80 Minutes | Brattle: April 26 at 9:45 Pm + Coolidge: April 27 at 11:30 am | Directors/Stars David and Nathan Zellner
Even more pathetic than a person alone is a person alone except for a pet cat or dog. Is there any more potent tearjerker than Vittorio de Sica’s Umberto D.? Resorting to today’s “mumblecore” version of neo-realism, directors David and Nathan Zellner squeeze fresh tears and laughter from the scenario. David plays the protagonist, a defeated drone who’s lost his wife and been demoted at his job. When he tries to relax at home with a TV dinner and some on-line porn (fetishistic nude Asian women beating drums while being serviced from behind), he discovers that he’s lost his cat, Goliath (feline actor uncredited), as well. In between episodes of being degraded by his bosses (one a bearded Andrew Bujalski) and fellow workers (intent on fart jokes and debased sexual humor) and mortified by his embittered, estranged wife, the hapless hero desperately searches for Goliath. The result is tragic and hilarious when it doesn’t try too hard, as in the Falling Down–like climax involving a hedge trimmer instead of a rocket launcher.
90 Minutes | Somerville Theatre: April 27 at 5:15 pm | Directors Meg McLagan + Daria Sommers + Producer Steve Maing
One abuse of the Iraq War that’s been overlooked is the role of female military personnel. In theory the law forbids them from participating in combat operations, but since only women can search and interrogate female detainees, they must participate in raids on suspects’ dwellings and in full-scale operations like the bloody battle for Fallujah. To give these female troops some preparation, the Army has established the “Lioness Program” for searching Iraqi women — hardly compensation for being thrust into the trauma of battle without proper training and with no official recognition. Although this documentary from Meg McLagan and Daria Sommers does well to expose the situation, and the portraits of the survivors underscore their plight, Lioness lacks the coherence, the incisiveness, and the fuller context its subject demands.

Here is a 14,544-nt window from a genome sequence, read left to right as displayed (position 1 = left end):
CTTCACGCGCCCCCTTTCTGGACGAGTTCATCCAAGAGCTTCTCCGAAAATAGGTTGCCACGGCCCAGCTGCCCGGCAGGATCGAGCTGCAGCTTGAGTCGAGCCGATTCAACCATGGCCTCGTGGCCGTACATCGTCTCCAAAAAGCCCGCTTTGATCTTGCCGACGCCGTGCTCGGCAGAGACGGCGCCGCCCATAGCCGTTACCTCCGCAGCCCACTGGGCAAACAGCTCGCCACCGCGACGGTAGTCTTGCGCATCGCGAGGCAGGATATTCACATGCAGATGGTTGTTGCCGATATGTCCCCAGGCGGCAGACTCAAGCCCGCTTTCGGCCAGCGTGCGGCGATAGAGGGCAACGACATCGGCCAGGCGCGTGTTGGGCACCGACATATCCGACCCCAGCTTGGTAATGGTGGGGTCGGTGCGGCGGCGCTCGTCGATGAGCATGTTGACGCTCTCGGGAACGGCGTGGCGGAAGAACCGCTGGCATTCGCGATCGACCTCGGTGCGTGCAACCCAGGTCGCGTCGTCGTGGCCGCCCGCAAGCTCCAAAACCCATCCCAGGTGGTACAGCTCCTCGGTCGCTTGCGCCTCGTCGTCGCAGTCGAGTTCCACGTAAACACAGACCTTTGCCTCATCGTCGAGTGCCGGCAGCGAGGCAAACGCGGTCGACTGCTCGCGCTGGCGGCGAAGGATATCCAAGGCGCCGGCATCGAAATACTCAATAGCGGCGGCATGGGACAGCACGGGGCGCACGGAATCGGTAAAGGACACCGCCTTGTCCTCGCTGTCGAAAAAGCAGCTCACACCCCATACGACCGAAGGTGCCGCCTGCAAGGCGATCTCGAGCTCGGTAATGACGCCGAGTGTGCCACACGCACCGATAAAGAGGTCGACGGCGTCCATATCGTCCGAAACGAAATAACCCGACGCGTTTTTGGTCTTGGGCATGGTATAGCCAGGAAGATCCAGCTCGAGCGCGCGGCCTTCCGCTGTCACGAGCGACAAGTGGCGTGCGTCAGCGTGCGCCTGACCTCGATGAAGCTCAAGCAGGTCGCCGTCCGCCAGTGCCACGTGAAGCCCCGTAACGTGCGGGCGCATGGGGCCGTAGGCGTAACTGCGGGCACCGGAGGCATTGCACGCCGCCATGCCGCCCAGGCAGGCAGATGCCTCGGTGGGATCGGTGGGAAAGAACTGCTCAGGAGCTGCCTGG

80 Minutes | Coolidge Corner Theatre: April 28 at 8 pm | Director Guy Maddin
Even when Guy Maddin isn’t trying anything new, his inimitable fusion of silent-film techniques, absurdist collage, unapologetic weirdness, and a delightfully nightmarish black-and-white version of the universe is like nothing you’ve ever seen. That universe no doubt mirrors the home town of this film’s title, so the relative lack of ingenuity and unique inspiration in his memoir of Manitoba’s benighted, endearing capital is a bit surprising. Or, in this most autobiographical of his films, Maddin may just be taking things more seriously. Perhaps not with his recounting of such nuggets of local lore as when the horses fleeing from the burning racetrack froze in the river, their twisted heads remaining above the surface for months, providing a trysting spot for lovers. Or his meticulous re-creation of his family home decades ago, when his mother starred in the soap opera Man on A Ledge. But mentions of a brother who died as a teenager and a sexual initiation of sorts in a public pool offer clues to his bizarre genius.
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